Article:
WHO: Karen Campbell, her husband, daughter, father, sister, and nephew
WHAT: Exploring cars and bikes where horses were once stabled
WHERE: Larz Anderson Auto Museum, Brookline
Here was the challenge — we were looking for a family adventure that would be relatively contained and accessible enough for my elderly father with Alzheimer’s and a bum hip, yet stimulating and engaging for the youngest of our brood, comprising three generations. The Larz Anderson Auto Museum proved just the ticket.
And there could not be a better time to put it on your to-do list.
As part of Highland Street Foundation’s Free Fun Fridays, admission is free on Friday, July 12. And throughout the summer, the museum hosts a series of weekend Lawn Events, each focusing on a different theme. The Microcar Classic Event. is Sunday, July 14, from noon-4 p.m.
Boasting “America’s oldest car collection,” the Brookline museum is housed in the 1888 French chateau-styled Anderson Carriage House on the grounds of what was originally the Anderson estate (now Larz Anderson Park). It’s an impressive, handsome building, and we were barely out of the car before we began snapping photos of the castle-like turret and archway.
Once inside, my horse-lover sister couldn’t get over the fact that this grand, spacious structure was initially built to house a working stable. In fact, the walls where the standing stalls once were still have name placards for some of the horses. The tack room contains a collection of vintage bridles, harnesses, and saddles, including some rare side saddles.
My husband and car-hound father were taken with the museum’s remarkable collection of vintage automobiles, ranging from one of the earliest “horseless carriages,” the 1899 Winton Phaeton that started Larz and Isabel Anderson’s famed collection, to the brightly colored roadsters in the back room. The main gallery is reserved for various exhibits. Currently, “Patina, Providence, and Originality” provokes visitors to contemplate the value of restoration vs. preservation.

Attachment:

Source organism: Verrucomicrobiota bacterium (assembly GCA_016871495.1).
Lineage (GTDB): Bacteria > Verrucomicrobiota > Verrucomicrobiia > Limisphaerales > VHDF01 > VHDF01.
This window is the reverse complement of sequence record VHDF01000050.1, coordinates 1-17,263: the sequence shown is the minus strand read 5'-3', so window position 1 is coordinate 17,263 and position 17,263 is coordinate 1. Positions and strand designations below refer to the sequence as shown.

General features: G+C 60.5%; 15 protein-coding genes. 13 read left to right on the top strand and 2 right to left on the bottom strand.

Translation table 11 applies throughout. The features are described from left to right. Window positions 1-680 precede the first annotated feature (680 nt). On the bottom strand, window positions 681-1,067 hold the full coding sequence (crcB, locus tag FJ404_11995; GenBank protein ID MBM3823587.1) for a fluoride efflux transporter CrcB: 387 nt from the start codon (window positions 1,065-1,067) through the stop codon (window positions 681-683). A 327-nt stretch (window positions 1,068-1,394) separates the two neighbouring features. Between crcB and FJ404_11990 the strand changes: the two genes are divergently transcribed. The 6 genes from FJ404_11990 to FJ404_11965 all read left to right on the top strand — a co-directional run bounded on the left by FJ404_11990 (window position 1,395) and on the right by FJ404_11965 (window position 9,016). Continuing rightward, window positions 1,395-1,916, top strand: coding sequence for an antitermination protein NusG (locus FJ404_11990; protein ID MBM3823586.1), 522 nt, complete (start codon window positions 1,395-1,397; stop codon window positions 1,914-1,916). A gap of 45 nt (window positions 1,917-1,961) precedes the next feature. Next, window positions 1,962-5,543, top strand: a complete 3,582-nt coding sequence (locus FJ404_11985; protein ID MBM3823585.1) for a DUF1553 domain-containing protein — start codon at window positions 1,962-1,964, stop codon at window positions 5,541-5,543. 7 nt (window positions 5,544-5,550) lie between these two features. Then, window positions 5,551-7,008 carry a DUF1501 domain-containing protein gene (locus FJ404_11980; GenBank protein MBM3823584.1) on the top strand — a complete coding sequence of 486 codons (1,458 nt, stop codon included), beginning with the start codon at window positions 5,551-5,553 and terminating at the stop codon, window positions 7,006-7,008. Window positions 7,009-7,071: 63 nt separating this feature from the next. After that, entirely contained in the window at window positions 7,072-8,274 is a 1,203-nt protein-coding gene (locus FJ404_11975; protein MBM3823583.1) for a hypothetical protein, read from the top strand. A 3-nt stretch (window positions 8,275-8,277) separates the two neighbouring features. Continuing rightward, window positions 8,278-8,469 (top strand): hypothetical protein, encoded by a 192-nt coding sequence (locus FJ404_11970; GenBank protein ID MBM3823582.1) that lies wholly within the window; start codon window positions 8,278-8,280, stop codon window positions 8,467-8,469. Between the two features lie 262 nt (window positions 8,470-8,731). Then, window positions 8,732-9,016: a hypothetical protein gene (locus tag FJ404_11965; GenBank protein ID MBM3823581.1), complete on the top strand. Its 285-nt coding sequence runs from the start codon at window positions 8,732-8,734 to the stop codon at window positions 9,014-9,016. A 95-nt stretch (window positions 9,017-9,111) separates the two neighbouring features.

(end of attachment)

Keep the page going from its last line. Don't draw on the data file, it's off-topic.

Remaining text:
The most exotic cars are downstairs, including the leather-fendered, fully armored 1906 Charron-Giradot-Voight (CGV), which the Andersons nicknamed the “Winniepocket” and used to travel between Brookline, their vacation estate in New Hampshire, and their home in Washington, D.C. Like a primitive precursor of a Winnebago, the 90-horsepower luxury car not only featured a desk, fan, and rear seat that converted to a bed, but a sink and — wait for it — a porcelain toilet, which elicited more than one drawled “OMG” from my visiting Southern kin.
My daughter and nephew gravitated to the bicycle room, which features a small collection of two- and three-wheelers, such as one of the first fixed-gear bikes as well as vintage classics like the high-wheel safety bikes (that look anything but safe) and a wrought-iron bike from 1865 appropriately named “The Bone Shaker.”
We completed our tour in under an hour and, had the day been nicer, we might have lingered on the terrace overlooking the expansive lawn, or the more intrepid of us might have strolled along one of the walking paths to the pond or top of the hill, which affords a lovely skyline view of Boston. But as it was, it seemed just right — short, sweet, manageable, and fun.
Larz Anderson Auto Museum 15 Newton St., Brookline. 617-522-6547, www.larzanderson.org. Open Tue-Sun 10 a.m.-4 p.m. Adults $10, military, seniors, students, children ages 6-12 $5, under 6 free.Karen Campbell can be reached at karen